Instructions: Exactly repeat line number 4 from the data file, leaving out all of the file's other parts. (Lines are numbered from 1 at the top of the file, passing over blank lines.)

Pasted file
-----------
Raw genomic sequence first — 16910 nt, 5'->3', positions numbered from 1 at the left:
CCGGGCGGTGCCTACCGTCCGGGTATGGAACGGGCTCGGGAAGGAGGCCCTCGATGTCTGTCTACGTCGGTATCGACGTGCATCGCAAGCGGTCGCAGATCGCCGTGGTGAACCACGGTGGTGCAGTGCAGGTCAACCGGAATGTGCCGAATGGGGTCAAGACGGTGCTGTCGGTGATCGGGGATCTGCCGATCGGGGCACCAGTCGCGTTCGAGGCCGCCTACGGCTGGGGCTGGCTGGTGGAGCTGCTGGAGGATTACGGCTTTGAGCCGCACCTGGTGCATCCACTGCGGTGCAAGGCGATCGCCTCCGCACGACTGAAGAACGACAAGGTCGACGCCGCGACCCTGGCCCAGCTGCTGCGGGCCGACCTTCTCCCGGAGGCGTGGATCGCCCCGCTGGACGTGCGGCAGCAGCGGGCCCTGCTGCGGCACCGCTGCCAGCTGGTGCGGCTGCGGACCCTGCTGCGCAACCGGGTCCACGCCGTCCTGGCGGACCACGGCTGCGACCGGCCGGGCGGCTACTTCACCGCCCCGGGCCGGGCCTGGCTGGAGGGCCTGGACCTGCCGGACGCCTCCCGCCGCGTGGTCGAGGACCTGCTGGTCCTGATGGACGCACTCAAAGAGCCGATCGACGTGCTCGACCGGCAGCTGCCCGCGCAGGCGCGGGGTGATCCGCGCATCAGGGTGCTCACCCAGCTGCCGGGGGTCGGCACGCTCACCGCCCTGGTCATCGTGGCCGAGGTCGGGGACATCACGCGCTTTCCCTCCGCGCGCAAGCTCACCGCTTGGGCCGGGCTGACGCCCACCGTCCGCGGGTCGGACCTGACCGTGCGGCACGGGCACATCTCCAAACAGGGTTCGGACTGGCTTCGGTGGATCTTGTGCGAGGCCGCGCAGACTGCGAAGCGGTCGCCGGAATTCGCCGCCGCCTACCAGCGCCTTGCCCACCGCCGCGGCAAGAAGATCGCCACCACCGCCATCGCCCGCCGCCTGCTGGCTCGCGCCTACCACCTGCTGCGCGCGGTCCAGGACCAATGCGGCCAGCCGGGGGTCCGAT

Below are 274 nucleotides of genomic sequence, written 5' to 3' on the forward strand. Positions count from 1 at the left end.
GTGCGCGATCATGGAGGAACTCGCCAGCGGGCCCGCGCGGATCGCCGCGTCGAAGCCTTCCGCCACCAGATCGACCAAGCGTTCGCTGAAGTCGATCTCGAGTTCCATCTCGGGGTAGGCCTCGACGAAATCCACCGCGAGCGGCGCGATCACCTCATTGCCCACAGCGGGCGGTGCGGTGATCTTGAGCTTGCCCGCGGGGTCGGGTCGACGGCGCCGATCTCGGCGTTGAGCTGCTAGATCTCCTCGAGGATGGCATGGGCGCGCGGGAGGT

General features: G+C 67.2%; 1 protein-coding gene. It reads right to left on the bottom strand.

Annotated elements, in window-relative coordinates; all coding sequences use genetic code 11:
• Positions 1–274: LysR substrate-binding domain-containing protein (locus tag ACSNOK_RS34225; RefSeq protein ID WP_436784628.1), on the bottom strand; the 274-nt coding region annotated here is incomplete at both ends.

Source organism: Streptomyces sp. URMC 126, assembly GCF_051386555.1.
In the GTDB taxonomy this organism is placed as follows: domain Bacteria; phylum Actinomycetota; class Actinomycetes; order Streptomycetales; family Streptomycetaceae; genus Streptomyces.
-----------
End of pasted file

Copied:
GTGCGCGATCATGGAGGAACTCGCCAGCGGGCCCGCGCGGATCGCCGCGTCGAAGCCTTCCGCCACCAGATCGACCAAGCGTTCGCTGAAGTCGATCTCGAGTTCCATCTCGGGGTAGGCCTCGACGAAATCCACCGCGAGCGGCGCGATCACCTCATTGCCCACAGCGGGCGGTGCGGTGATCTTGAGCTTGCCCGCGGGGTCGGGTCGACGGCGCCGATCTCGGCGTTGAGCTGCTAGATCTCCTCGAGGATGGCATGGGCGCGCGGGAGGT